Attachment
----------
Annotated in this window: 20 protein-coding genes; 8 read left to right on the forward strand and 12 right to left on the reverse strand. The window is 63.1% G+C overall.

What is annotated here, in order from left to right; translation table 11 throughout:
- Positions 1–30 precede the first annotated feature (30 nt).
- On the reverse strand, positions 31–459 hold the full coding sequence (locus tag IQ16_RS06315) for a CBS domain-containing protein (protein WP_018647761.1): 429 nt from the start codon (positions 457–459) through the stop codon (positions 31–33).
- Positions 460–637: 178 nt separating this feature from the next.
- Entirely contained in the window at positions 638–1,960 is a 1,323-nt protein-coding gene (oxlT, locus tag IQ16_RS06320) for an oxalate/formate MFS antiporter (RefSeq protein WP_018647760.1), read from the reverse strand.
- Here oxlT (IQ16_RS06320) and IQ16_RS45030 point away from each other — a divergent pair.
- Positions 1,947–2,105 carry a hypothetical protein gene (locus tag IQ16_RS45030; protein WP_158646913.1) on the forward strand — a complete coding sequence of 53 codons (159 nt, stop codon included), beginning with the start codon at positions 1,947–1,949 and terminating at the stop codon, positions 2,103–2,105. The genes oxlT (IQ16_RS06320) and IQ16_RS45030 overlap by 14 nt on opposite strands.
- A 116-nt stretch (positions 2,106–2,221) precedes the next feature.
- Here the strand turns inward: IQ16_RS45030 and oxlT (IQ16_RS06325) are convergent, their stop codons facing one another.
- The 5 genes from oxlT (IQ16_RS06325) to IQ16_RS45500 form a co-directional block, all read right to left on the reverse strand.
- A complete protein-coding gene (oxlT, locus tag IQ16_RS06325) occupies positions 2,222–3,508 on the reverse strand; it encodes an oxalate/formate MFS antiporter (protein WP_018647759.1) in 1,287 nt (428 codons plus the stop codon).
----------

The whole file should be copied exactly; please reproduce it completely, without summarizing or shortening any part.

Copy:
Annotated in this window: 20 protein-coding genes; 8 read left to right on the forward strand and 12 right to left on the reverse strand. The window is 63.1% G+C overall.

What is annotated here, in order from left to right; translation table 11 throughout:
- Positions 1–30 precede the first annotated feature (30 nt).
- On the reverse strand, positions 31–459 hold the full coding sequence (locus tag IQ16_RS06315) for a CBS domain-containing protein (protein WP_018647761.1): 429 nt from the start codon (positions 457–459) through the stop codon (positions 31–33).
- Positions 460–637: 178 nt separating this feature from the next.
- Entirely contained in the window at positions 638–1,960 is a 1,323-nt protein-coding gene (oxlT, locus tag IQ16_RS06320) for an oxalate/formate MFS antiporter (RefSeq protein WP_018647760.1), read from the reverse strand.
- Here oxlT (IQ16_RS06320) and IQ16_RS45030 point away from each other — a divergent pair.
- Positions 1,947–2,105 carry a hypothetical protein gene (locus tag IQ16_RS45030; protein WP_158646913.1) on the forward strand — a complete coding sequence of 53 codons (159 nt, stop codon included), beginning with the start codon at positions 1,947–1,949 and terminating at the stop codon, positions 2,103–2,105. The genes oxlT (IQ16_RS06320) and IQ16_RS45030 overlap by 14 nt on opposite strands.
- A 116-nt stretch (positions 2,106–2,221) precedes the next feature.
- Here the strand turns inward: IQ16_RS45030 and oxlT (IQ16_RS06325) are convergent, their stop codons facing one another.
- The 5 genes from oxlT (IQ16_RS06325) to IQ16_RS45500 form a co-directional block, all read right to left on the reverse strand.
- A complete protein-coding gene (oxlT, locus tag IQ16_RS06325) occupies positions 2,222–3,508 on the reverse strand; it encodes an oxalate/formate MFS antiporter (protein WP_018647759.1) in 1,287 nt (428 codons plus the stop codon).